Georgia Receives an NCJA Outstanding Program Award for the Juvenile Justice Incentive Grant Program
Atlanta, GA — The Georgia Criminal Justice Coordinating Council (CJCC), is pleased to announce that Georgia has been awarded a National Criminal Justice Association (NCJA) Outstanding Program Award for the Juvenile Justice Incentive Grant Program (JJIG). On August 2, 2017, Georgia juvenile justice leaders accepted the award during the Criminal Justice Forum on behalf of Governor Nathan Deal. The JJIG is operated by CJCC and the JJIG Funding Committee, but derives its success from the many partnerships and the hard work of local governments, courts, service providers, the Georgia Council on Criminal Justice Reform, and the Georgia Department of Juvenile Justice (DJJ).
In 2012, Governor Nathan Deal charged Georgia’s Council on Criminal Justice Reform with studying Georgia’s juvenile justice system. The ensuing report found approximately 95 percent of youth in Georgia’s secure juvenile facilities were in long-term placements and nearly two-thirds of the budget for DJJ was used to operate out-of-home facilities, which can cost more than $90,000 per bed per year. Despite these expenditures, more than half of the youth in the juvenile justice system were re-adjudicated delinquent or convicted of a criminal offense within three years of release. Per the recommendations of the report, following the 2013 legislative session, Governor Deal signed into law House Bill 242, landmark legislation that would improve Georgia’s juvenile justice system. At that time, Governor Deal and the Georgia General Assembly appropriated resources to CJCC for the purpose of creating the JJIG.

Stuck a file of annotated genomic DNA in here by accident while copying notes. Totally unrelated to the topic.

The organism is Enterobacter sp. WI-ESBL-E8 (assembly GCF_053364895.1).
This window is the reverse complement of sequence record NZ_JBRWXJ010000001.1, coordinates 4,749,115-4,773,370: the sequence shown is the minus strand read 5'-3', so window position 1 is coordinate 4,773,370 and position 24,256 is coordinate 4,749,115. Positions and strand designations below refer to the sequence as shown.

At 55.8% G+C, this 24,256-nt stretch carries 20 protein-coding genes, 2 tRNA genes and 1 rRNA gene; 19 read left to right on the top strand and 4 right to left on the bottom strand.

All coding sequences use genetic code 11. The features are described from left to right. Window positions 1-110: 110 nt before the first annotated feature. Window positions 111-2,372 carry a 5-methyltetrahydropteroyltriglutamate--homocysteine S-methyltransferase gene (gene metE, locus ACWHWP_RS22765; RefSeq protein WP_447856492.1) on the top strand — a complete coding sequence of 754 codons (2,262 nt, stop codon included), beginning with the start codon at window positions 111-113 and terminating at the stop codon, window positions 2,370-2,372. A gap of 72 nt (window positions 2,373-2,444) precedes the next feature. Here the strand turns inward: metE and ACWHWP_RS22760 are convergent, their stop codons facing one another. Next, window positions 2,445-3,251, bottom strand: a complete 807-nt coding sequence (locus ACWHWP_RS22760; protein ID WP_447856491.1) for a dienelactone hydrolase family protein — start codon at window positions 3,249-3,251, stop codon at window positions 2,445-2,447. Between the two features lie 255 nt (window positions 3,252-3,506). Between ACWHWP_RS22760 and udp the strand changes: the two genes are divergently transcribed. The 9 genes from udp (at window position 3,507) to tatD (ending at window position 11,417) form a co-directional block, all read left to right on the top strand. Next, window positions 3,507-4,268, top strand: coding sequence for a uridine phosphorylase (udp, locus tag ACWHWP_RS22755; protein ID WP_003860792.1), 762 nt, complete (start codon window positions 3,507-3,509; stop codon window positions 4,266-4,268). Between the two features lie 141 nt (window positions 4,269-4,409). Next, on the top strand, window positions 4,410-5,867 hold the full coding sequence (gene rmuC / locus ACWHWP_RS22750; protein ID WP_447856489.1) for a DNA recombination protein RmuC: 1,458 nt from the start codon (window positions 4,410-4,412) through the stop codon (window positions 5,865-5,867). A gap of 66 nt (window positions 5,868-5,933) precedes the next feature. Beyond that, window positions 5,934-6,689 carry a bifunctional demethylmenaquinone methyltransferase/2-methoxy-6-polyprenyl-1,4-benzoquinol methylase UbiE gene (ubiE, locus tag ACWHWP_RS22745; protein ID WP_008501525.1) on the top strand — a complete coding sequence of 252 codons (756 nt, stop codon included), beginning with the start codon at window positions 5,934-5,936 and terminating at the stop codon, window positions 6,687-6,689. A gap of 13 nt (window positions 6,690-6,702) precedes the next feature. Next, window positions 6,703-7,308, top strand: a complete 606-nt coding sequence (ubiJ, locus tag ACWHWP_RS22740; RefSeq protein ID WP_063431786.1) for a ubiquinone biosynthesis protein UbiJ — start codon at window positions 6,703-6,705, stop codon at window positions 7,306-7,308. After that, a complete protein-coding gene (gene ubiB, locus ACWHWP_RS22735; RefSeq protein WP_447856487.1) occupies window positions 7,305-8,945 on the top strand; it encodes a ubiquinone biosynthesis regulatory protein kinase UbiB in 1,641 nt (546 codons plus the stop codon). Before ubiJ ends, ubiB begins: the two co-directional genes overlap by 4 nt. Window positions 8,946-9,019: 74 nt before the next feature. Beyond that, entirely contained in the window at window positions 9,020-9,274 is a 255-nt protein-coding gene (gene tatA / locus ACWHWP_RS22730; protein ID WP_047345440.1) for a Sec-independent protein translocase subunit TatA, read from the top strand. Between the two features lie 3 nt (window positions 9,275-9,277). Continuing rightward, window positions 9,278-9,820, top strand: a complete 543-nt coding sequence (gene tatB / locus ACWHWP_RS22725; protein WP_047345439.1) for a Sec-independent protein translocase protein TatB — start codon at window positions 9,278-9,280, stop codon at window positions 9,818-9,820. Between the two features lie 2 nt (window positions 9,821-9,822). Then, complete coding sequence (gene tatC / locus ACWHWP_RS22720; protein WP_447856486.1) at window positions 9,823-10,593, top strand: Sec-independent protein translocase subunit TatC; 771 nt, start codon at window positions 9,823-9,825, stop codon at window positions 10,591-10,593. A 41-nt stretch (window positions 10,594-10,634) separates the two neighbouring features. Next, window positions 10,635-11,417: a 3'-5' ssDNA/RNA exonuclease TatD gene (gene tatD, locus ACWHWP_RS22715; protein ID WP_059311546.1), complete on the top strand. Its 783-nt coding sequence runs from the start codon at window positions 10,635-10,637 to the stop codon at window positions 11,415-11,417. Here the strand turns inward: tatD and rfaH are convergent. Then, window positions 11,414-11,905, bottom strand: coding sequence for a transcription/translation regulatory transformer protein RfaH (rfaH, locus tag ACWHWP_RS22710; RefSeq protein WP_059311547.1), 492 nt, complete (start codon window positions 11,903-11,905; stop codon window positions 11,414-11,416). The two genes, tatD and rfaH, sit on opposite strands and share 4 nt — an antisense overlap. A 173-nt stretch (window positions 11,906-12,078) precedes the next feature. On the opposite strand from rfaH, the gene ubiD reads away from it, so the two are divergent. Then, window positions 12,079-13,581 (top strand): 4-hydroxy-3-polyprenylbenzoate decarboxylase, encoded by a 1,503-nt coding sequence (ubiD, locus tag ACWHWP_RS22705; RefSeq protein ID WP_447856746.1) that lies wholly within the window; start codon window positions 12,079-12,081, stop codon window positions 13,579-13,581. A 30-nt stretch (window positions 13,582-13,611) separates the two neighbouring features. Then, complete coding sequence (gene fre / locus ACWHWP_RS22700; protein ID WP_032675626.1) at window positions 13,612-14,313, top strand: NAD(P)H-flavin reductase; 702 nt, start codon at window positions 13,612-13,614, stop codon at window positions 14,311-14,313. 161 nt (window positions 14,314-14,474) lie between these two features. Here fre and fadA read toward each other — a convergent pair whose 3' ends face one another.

The goal of the JJIG was to create effective community-based programs as alternatives to out-of-home placements for juvenile offenders. By reserving out-of-home placements for serious, high-risk offenders and reinvesting savings into community evidence-based programs (EBPs), Georgia is able to increase public safety, reduce recidivism and promote positive relationships between youth, their families and their community.
The JJIG was implemented in late 2013, and provided 29 juvenile courts spanning 49 counties with grants to implement EBPs. Today the Grant serves counties housing over 60 percent of the at-risk population, and all other Georgia counties are eligible for EBPs through DJJ.
Since the JJIG was implemented, Georgia has reduced out-of-home placements by over 50% in Incentive Grant recipient counties compared to the 2012 baseline. During the first year of the JJIG, 1,122 youth were served through EBPs, and by the third year, the number of youth served had increased to 1,723 youth, for a total of 4,511 youth served in those three years. In addition, the overall graduation rate for youth in the JJIG program was 62 percent, with some EBPs seeing rates up to 85 percent.
Governor Nathan Deal was pleased to learn Georgia had received the award. “Georgia has achieved monumental success in juvenile justice reform in recent years and continues to lead the nation with meaningful criminal justice reform," Deal said. "This national honor is a reflection of not only our efforts this far but our unwavering commitment to increasing public safety for our state and our citizens through a more effective justice system.”
Because of the many partnerships that have gone into building the JJIG and youth who have been positively impacted, Georgia was both honored and proud to accept an Outstanding Program Award from the NCJA.
About Criminal Justice Coordinating Council (CJCC)
Created by the Georgia General Assembly in 1981 as an Executive Branch agency, the Criminal Justice Coordinating Council (CJCC) represents the culmination of many efforts to establish a statewide body that would build consensus and unity among the State's diverse and interdependent, criminal justice system components. For more information visit the CJCC website: https://cjcc.georgia.gov/.
Samantha Wolf – Communications and External Affairs Director | Atlanta | 404/657-1958